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|کد مقاله||سال انتشار||تعداد صفحات مقاله انگلیسی||ترجمه فارسی|
|7085||2008||13 صفحه PDF||سفارش دهید|
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Publisher : Elsevier - Science Direct (الزویر - ساینس دایرکت)
Journal : International Journal of Production Economics, Volume 113, Issue 2, June 2008, Pages 1012–1024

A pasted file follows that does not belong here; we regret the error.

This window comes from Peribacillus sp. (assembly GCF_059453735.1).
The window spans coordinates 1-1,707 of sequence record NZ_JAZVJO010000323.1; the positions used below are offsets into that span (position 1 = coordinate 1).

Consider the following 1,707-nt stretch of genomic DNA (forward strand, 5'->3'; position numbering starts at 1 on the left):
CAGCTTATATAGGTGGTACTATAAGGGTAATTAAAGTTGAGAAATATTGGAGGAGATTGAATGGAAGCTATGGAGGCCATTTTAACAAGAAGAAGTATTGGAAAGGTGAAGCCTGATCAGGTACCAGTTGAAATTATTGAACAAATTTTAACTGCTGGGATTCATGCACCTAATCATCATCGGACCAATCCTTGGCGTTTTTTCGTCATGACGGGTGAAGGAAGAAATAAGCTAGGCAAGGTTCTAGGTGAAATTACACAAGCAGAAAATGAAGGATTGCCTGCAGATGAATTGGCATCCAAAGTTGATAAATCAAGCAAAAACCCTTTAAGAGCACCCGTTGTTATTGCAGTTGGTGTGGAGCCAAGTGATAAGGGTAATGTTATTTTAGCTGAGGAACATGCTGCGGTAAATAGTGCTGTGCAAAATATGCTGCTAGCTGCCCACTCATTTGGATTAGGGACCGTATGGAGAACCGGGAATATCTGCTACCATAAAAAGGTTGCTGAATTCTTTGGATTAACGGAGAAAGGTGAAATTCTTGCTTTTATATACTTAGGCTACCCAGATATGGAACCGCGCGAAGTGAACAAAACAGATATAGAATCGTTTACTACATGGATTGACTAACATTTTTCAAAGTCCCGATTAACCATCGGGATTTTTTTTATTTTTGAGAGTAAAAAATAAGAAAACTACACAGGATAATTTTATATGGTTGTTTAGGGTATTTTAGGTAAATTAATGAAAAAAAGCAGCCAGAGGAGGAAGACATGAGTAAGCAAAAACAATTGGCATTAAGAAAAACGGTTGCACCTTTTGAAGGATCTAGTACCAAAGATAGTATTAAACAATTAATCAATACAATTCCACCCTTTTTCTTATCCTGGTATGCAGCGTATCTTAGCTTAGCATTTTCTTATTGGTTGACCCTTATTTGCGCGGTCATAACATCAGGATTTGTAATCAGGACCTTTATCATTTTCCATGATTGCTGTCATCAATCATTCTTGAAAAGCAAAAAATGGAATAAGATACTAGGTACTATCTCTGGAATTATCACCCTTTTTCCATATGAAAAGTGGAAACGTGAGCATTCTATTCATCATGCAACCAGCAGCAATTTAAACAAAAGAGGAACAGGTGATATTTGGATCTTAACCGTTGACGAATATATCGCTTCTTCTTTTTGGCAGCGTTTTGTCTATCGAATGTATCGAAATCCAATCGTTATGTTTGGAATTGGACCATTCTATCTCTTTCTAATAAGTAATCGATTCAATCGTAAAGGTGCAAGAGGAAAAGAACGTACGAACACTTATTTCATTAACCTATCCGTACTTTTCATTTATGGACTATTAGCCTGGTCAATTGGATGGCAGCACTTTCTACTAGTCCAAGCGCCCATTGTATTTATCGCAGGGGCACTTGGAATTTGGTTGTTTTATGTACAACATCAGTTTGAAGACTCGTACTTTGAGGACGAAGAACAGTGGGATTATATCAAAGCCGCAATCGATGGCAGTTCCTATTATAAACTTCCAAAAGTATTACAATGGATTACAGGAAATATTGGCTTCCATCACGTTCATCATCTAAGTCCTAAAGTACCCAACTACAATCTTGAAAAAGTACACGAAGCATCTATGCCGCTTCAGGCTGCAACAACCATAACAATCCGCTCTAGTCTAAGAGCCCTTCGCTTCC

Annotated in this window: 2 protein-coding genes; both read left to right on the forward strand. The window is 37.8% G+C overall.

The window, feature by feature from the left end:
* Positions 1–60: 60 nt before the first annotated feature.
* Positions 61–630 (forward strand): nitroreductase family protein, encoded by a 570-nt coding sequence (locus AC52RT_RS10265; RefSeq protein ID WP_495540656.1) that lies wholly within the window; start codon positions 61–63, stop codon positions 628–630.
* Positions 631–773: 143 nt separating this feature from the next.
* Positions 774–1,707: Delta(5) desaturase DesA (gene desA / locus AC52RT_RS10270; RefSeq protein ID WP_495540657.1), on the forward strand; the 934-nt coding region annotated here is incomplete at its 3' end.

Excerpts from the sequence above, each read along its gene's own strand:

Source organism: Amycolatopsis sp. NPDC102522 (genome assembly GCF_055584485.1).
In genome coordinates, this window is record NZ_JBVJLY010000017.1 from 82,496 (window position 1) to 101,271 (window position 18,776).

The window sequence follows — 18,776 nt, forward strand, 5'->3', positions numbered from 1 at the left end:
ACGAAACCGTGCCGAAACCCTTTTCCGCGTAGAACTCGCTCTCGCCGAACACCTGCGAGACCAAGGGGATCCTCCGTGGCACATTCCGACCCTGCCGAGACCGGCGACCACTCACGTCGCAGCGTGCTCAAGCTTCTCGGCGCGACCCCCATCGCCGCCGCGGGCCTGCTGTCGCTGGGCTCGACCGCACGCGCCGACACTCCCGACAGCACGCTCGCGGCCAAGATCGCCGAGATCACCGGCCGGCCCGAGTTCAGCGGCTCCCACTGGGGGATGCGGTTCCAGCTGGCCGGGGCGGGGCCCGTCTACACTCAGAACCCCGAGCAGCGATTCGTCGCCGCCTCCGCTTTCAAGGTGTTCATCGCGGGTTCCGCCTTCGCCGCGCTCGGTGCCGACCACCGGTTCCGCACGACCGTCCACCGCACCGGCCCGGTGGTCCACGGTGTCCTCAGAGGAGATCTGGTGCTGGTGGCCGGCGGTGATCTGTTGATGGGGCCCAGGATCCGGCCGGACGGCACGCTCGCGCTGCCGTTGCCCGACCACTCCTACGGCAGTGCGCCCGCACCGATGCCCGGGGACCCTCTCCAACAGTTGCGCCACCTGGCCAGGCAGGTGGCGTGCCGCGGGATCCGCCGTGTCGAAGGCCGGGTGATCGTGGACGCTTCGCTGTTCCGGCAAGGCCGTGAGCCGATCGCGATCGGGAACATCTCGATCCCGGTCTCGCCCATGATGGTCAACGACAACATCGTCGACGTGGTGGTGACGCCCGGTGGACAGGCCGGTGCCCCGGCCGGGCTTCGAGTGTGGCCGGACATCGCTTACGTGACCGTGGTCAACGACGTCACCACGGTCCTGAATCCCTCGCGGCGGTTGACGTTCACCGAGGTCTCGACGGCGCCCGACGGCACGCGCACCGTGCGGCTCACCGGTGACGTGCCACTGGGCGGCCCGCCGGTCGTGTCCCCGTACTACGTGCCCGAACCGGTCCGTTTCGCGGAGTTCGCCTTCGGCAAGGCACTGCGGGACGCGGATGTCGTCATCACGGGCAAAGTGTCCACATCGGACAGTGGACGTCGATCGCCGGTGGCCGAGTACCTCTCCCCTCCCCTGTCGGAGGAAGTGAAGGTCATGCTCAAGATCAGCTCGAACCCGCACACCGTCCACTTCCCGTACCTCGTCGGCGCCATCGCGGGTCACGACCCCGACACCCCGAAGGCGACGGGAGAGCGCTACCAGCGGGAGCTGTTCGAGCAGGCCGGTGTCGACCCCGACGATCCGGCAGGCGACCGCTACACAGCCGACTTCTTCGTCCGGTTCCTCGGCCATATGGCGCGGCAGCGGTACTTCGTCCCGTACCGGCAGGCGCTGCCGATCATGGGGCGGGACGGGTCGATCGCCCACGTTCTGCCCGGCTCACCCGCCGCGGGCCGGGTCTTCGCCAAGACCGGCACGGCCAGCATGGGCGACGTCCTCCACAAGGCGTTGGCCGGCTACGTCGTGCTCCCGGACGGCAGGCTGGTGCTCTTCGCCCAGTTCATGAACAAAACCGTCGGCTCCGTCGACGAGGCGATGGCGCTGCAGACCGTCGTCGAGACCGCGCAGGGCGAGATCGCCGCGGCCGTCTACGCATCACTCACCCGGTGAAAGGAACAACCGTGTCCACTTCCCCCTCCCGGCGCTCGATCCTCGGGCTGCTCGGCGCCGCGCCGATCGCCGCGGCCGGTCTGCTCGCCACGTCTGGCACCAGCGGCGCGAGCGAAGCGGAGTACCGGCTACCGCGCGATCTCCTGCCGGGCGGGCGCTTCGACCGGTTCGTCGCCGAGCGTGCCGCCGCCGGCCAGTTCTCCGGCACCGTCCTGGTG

Quality loss functions have found widespread application in production engineering and today are an indispensable part of quality management. However, they share an obstacle with most other quality concepts concerning their limited communicability to top management. In the allocation of financial resources, a company's executive board is commonly interested in the profit implications of competing projects, but existing concepts fail to capture the profit impact of changing quality levels, thus putting quality initiatives at a disadvantage compared with more “classical” investment opportunities. To address this problem, in this paper, we propose a new type of function we call “economic quality loss function.” The suggested function is composed of measures for the single profit parameters and indicates how sensitive a company's profit function is to defect levels. By providing a simple comprehensive measure, it helps the practitioner evaluating quality initiatives and communicating their desirability to top management.